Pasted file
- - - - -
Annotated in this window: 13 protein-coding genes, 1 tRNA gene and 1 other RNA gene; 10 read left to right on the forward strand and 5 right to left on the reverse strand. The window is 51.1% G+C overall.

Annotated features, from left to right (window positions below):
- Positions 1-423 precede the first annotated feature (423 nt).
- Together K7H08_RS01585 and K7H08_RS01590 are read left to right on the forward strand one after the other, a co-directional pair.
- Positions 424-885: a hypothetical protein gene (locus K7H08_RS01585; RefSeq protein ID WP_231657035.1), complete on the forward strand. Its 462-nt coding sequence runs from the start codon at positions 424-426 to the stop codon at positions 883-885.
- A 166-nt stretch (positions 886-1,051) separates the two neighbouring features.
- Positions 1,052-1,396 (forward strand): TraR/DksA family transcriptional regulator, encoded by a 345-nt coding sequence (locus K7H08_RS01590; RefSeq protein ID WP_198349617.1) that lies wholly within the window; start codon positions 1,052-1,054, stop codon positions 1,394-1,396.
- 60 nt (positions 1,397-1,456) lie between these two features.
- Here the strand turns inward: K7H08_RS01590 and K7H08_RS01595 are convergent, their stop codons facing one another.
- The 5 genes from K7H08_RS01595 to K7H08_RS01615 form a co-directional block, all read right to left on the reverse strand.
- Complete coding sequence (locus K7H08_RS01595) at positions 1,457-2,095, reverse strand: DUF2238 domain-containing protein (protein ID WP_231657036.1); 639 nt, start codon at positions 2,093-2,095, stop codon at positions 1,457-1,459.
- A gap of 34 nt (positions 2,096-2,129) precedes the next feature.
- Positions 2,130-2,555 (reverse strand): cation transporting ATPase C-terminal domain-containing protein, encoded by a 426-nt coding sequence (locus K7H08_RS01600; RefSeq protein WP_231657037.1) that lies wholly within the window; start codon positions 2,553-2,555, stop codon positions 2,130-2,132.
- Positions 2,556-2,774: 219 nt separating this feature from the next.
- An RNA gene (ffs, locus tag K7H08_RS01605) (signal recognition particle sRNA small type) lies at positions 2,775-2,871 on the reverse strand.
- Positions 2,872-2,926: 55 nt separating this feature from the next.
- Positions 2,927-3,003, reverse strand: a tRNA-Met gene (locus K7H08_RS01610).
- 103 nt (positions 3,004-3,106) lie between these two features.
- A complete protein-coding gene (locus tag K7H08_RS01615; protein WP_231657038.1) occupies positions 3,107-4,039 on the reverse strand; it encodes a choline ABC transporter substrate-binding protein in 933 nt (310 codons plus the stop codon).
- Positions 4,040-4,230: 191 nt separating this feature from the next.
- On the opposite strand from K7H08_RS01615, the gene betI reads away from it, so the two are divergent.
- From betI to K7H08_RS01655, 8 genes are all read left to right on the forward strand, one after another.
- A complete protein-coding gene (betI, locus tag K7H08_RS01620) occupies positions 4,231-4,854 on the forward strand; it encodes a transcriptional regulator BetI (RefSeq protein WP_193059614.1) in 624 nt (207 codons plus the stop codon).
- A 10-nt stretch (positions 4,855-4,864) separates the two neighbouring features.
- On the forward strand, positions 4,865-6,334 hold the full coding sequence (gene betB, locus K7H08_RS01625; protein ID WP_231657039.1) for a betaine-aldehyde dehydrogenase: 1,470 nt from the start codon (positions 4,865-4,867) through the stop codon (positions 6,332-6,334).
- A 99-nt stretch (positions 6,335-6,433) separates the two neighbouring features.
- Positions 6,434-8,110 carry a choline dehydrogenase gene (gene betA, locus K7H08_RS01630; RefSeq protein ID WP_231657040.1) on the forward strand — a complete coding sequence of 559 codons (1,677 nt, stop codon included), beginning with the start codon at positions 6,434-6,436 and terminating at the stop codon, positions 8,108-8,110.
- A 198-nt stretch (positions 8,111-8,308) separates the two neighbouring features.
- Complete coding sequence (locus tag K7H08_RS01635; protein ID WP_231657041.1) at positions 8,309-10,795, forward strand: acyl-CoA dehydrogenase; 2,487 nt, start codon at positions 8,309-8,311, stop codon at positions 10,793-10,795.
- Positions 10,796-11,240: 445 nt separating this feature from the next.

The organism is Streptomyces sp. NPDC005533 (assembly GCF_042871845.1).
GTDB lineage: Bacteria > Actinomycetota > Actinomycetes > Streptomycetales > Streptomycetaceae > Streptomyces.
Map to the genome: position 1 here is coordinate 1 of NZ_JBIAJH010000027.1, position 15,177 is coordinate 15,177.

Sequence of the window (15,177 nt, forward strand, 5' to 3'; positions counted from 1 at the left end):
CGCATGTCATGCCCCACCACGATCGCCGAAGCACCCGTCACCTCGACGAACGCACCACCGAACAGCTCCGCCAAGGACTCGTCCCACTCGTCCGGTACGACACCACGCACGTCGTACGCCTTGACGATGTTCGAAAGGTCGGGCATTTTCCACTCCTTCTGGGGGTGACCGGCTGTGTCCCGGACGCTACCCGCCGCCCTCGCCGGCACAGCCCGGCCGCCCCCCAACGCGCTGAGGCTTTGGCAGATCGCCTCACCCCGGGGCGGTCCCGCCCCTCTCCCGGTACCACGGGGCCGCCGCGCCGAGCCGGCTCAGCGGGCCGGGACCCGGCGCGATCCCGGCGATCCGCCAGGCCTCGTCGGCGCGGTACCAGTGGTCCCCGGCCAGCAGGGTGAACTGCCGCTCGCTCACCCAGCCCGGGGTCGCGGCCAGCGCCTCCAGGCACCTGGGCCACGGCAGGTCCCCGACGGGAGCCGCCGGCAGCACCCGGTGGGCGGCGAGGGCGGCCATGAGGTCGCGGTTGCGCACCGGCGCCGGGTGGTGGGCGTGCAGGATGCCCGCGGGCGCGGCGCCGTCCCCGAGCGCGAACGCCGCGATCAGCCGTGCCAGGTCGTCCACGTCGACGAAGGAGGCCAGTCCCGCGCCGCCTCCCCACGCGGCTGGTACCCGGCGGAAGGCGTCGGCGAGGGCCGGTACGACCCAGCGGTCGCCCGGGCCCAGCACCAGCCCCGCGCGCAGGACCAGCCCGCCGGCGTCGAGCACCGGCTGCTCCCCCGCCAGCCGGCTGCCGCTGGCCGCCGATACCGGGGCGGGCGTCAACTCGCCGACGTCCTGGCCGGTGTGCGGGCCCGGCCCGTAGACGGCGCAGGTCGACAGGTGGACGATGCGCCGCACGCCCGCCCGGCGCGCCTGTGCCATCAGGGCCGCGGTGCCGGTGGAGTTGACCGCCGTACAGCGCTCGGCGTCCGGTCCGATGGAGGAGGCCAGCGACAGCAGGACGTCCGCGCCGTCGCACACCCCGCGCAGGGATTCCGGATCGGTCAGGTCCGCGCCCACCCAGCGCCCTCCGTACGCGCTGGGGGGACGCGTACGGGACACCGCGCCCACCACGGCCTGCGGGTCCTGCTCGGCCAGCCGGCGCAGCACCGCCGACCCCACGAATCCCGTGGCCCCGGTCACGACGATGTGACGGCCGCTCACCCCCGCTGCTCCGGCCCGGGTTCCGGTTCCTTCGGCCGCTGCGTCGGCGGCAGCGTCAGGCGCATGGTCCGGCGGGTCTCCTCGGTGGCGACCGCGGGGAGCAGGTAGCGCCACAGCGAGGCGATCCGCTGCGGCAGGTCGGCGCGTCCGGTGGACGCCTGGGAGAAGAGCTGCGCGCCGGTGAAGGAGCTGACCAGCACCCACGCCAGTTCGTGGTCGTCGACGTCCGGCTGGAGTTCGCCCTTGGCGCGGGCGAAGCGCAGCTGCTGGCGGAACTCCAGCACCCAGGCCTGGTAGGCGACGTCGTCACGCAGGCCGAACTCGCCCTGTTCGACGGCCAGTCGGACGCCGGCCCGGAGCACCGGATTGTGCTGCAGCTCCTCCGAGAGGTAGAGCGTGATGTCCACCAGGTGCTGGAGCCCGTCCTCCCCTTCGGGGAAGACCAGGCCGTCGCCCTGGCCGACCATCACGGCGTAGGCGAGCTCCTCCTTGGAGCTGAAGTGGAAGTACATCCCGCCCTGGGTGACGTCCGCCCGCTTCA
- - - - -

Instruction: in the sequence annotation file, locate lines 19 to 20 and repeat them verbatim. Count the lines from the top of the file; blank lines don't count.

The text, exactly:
- A complete protein-coding gene (locus tag K7H08_RS01615; protein WP_231657038.1) occupies positions 3,107-4,039 on the reverse strand; it encodes a choline ABC transporter substrate-binding protein in 933 nt (310 codons plus the stop codon).
- Positions 4,040-4,230: 191 nt separating this feature from the next.